Sexual abuse is defined in this book as actual sexual contact with a child that either (a) is accomplished by force or threat of force, regardless of the ages of the participants, or (b) involves an adult and a child, regardless of whether there is deception or the child understands the sexual nature of the activity (Berliner & Elliott, 1996). Although most research definitions require that the child be younger than 15 or 16 years of age and that the abuser be 5 or more years older, most cases appear to involve more obvious age disparities, typically children younger than 12 years of age and men in their mid-20s or older (Finkelhor, 1979a; Russell, 1986).

The minimal sexual contact requirement is often grossly exceeded: In one random clinical example of 133 female sexual abuse victims (Briere,1988), 43% reported incest by a parent or stepparent, 77% had been penetrated orally, anally, or vaginally, and 56% were also physically abused. Of this sample, 17% reported especially bizarre abuse, including multiple simultaneous perpetrators, insertion of foreign objects, ritualistic abuse, or torture. Similarly, of the 60% of adolescent mothers who reported childhood sexual abuse in an Illinois study (Ounce of Prevention Fund, 1987), 33% reported having been raped by one or more abusers, and 25% reported attempted rape. More than 25% of these women had been abused on 10 or more occasions by the same person. It should be noted that such samples typically represent examples of more severe sexual victimization relative to, for instance, the average abuse experiences of university students, professionals, or other higher functioning groups (Elliott & Briere, 1992; Fromuth, 1985). Nevertheless, data from clinical samples alert us to the extreme level of intrusion and violence that can accompany childhood sexual victimization.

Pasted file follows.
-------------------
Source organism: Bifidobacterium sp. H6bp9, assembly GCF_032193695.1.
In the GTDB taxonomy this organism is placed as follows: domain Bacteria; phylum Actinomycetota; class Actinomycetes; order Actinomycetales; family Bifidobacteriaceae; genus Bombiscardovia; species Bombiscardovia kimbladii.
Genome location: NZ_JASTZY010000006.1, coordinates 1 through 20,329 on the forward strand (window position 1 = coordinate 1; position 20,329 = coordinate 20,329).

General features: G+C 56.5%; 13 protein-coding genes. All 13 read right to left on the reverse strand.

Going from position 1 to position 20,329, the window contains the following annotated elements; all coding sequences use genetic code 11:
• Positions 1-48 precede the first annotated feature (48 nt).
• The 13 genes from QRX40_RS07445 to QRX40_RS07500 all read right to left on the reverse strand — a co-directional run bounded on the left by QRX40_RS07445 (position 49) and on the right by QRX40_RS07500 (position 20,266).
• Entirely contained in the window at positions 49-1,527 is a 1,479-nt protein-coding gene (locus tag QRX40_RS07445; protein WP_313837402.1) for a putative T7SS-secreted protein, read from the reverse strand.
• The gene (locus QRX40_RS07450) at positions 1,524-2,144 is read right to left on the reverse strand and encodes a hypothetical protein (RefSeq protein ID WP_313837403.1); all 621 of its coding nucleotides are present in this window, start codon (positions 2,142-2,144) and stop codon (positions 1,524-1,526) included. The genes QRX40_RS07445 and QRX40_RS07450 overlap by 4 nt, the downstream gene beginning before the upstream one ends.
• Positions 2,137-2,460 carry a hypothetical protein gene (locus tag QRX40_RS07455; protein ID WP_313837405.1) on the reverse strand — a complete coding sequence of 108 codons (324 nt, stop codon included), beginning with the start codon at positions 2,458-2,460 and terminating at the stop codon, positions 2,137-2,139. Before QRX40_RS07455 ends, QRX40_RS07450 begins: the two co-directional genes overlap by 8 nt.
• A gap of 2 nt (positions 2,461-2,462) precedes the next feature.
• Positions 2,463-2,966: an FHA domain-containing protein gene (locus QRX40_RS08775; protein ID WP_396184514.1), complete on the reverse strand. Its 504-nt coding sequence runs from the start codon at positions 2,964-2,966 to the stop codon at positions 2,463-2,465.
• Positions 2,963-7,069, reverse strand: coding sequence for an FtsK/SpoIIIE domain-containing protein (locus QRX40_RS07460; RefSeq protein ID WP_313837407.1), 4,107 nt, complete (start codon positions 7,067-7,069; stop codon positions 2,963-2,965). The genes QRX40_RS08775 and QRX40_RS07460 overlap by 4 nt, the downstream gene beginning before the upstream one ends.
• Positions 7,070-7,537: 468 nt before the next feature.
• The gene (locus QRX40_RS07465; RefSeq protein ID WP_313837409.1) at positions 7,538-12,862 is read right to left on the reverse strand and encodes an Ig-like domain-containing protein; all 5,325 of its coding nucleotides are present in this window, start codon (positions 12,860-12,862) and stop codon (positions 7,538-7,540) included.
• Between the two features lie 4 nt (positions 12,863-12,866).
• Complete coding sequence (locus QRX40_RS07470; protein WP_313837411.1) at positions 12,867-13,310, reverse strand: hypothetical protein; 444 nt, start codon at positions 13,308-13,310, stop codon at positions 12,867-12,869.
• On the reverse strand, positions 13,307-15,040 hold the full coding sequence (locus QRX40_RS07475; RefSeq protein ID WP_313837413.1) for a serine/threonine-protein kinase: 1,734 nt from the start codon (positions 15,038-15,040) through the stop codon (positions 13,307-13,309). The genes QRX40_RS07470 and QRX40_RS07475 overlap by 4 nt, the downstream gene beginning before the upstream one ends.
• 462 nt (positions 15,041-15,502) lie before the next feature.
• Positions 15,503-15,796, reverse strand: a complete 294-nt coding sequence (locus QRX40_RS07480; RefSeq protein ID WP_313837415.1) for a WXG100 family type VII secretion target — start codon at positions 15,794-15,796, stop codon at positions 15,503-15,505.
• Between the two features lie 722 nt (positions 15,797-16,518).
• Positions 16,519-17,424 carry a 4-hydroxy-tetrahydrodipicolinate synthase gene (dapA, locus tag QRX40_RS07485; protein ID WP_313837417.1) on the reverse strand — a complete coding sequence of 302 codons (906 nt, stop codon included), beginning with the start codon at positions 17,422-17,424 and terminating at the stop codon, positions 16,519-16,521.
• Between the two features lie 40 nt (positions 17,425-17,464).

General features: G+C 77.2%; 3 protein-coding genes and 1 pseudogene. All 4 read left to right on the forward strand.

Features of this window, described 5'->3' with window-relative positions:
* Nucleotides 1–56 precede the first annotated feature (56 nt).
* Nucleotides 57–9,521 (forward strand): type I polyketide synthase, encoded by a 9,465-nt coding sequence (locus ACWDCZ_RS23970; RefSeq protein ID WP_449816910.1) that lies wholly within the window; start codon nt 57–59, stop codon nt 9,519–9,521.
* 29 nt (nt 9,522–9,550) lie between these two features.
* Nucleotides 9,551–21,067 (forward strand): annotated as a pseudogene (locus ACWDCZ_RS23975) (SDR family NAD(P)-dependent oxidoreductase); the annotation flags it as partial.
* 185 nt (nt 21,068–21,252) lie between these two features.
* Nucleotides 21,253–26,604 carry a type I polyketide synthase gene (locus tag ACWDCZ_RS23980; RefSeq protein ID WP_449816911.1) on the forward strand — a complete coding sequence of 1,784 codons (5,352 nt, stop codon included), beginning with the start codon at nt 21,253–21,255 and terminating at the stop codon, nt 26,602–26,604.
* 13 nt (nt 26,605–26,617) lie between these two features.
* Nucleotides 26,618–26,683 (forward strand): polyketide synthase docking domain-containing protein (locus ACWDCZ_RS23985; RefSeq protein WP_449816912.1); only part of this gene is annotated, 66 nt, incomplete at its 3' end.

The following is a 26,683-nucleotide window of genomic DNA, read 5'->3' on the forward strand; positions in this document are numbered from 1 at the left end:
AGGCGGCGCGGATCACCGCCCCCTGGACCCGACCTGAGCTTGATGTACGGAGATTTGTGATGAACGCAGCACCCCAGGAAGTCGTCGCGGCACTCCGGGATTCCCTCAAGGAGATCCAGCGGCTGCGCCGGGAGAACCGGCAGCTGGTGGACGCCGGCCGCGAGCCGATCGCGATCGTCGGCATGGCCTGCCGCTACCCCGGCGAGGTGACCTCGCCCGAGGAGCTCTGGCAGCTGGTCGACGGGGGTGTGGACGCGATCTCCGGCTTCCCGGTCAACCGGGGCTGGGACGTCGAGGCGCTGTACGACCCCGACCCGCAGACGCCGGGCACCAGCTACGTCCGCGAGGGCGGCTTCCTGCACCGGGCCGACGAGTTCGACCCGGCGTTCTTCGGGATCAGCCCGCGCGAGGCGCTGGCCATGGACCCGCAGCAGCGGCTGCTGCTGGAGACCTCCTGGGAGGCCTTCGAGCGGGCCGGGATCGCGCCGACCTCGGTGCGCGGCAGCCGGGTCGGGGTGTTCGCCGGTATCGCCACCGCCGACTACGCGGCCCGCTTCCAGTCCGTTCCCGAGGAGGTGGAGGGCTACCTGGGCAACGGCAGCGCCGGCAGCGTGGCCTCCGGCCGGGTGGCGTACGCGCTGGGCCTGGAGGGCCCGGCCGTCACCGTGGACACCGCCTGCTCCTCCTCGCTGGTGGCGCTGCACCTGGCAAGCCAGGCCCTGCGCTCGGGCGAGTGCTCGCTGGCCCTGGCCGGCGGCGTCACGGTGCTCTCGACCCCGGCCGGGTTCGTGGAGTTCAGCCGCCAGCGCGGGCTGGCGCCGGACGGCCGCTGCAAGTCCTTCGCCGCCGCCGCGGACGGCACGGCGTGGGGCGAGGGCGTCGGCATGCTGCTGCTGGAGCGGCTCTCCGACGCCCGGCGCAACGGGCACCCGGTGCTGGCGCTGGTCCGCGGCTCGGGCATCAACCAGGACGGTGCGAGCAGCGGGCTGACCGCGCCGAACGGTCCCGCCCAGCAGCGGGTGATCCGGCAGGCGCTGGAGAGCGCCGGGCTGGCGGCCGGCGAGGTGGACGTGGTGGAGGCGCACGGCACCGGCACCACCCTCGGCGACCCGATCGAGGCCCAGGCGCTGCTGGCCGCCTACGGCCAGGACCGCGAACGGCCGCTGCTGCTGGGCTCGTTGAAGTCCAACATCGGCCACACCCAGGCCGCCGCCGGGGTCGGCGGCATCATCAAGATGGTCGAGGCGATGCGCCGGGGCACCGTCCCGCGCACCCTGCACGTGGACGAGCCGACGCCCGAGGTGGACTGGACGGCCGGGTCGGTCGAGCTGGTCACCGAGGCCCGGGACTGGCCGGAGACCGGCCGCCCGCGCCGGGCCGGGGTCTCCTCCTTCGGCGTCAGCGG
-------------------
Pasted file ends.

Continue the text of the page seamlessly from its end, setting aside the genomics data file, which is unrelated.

Although early writers often sought to downplay the aversive quality and impact of such abuse, most modern researchers acknowledge that sexual victimization is a frightening, painful, and psychologically overwhelming experience for many children (see, however, Wakefield and Underwager’s seemingly pro-pedophilia interview in Paidika [1993] and Gardner’s [1992] remarks regarding abuse hysteria for contrary positions). Regarding the intrusiveness of sexual abuse, Finkelhor (1979a) found that of 530 university women, 58% of those sexually abused as children described reacting to victimization with fear, and 26% stated they experienced shock. In a community sample of 930 women, Russell (1986) found that 80% of those who had been abused were somewhat to extremely upset, and that 78% reported long-term negative effects of the abuse experience. Later analysis indicated that long-term psychological trauma was especially likely when incest victims had experienced severe victimization, for example, oral/anal/vaginal penetration, abuse occurring over an extended period, or especially violent abuse (Herman, Russell, & Trocki, 1986). The presence of such data in nonclinical groups (i.e., in individuals not requesting help for psychological problems) underlines the traumagenic qualities of sexual abuse.